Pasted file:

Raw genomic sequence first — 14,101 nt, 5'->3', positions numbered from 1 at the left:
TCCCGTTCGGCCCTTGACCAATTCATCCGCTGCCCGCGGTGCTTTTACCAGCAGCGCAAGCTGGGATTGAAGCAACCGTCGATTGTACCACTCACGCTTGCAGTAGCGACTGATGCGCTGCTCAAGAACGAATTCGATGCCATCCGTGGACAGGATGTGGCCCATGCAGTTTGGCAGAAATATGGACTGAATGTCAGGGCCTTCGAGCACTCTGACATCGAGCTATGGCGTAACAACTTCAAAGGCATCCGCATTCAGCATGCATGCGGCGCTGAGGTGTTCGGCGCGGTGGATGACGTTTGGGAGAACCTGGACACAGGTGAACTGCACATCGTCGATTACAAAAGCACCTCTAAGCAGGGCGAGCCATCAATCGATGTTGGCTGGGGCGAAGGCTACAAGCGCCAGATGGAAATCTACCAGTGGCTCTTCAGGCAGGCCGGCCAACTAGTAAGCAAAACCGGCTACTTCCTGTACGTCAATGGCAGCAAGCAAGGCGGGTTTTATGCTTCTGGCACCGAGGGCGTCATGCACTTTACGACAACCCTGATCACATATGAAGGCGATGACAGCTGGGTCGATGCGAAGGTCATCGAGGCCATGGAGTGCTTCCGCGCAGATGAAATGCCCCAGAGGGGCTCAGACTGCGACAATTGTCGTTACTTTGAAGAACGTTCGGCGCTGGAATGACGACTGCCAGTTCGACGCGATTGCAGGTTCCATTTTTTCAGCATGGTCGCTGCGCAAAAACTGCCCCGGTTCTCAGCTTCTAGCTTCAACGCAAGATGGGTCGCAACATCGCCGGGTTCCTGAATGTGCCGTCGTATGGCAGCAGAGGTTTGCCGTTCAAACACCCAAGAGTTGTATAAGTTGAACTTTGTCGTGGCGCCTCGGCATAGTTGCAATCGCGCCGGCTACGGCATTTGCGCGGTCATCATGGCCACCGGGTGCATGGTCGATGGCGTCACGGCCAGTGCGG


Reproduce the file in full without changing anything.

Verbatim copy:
Raw genomic sequence first — 14,101 nt, 5'->3', positions numbered from 1 at the left:
TCCCGTTCGGCCCTTGACCAATTCATCCGCTGCCCGCGGTGCTTTTACCAGCAGCGCAAGCTGGGATTGAAGCAACCGTCGATTGTACCACTCACGCTTGCAGTAGCGACTGATGCGCTGCTCAAGAACGAATTCGATGCCATCCGTGGACAGGATGTGGCCCATGCAGTTTGGCAGAAATATGGACTGAATGTCAGGGCCTTCGAGCACTCTGACATCGAGCTATGGCGTAACAACTTCAAAGGCATCCGCATTCAGCATGCATGCGGCGCTGAGGTGTTCGGCGCGGTGGATGACGTTTGGGAGAACCTGGACACAGGTGAACTGCACATCGTCGATTACAAAAGCACCTCTAAGCAGGGCGAGCCATCAATCGATGTTGGCTGGGGCGAAGGCTACAAGCGCCAGATGGAAATCTACCAGTGGCTCTTCAGGCAGGCCGGCCAACTAGTAAGCAAAACCGGCTACTTCCTGTACGTCAATGGCAGCAAGCAAGGCGGGTTTTATGCTTCTGGCACCGAGGGCGTCATGCACTTTACGACAACCCTGATCACATATGAAGGCGATGACAGCTGGGTCGATGCGAAGGTCATCGAGGCCATGGAGTGCTTCCGCGCAGATGAAATGCCCCAGAGGGGCTCAGACTGCGACAATTGTCGTTACTTTGAAGAACGTTCGGCGCTGGAATGACGACTGCCAGTTCGACGCGATTGCAGGTTCCATTTTTTCAGCATGGTCGCTGCGCAAAAACTGCCCCGGTTCTCAGCTTCTAGCTTCAACGCAAGATGGGTCGCAACATCGCCGGGTTCCTGAATGTGCCGTCGTATGGCAGCAGAGGTTTGCCGTTCAAACACCCAAGAGTTGTATAAGTTGAACTTTGTCGTGGCGCCTCGGCATAGTTGCAATCGCGCCGGCTACGGCATTTGCGCGGTCATCATGGCCACCGGGTGCATGGTCGATGGCGTCACGGCCAGTGCGG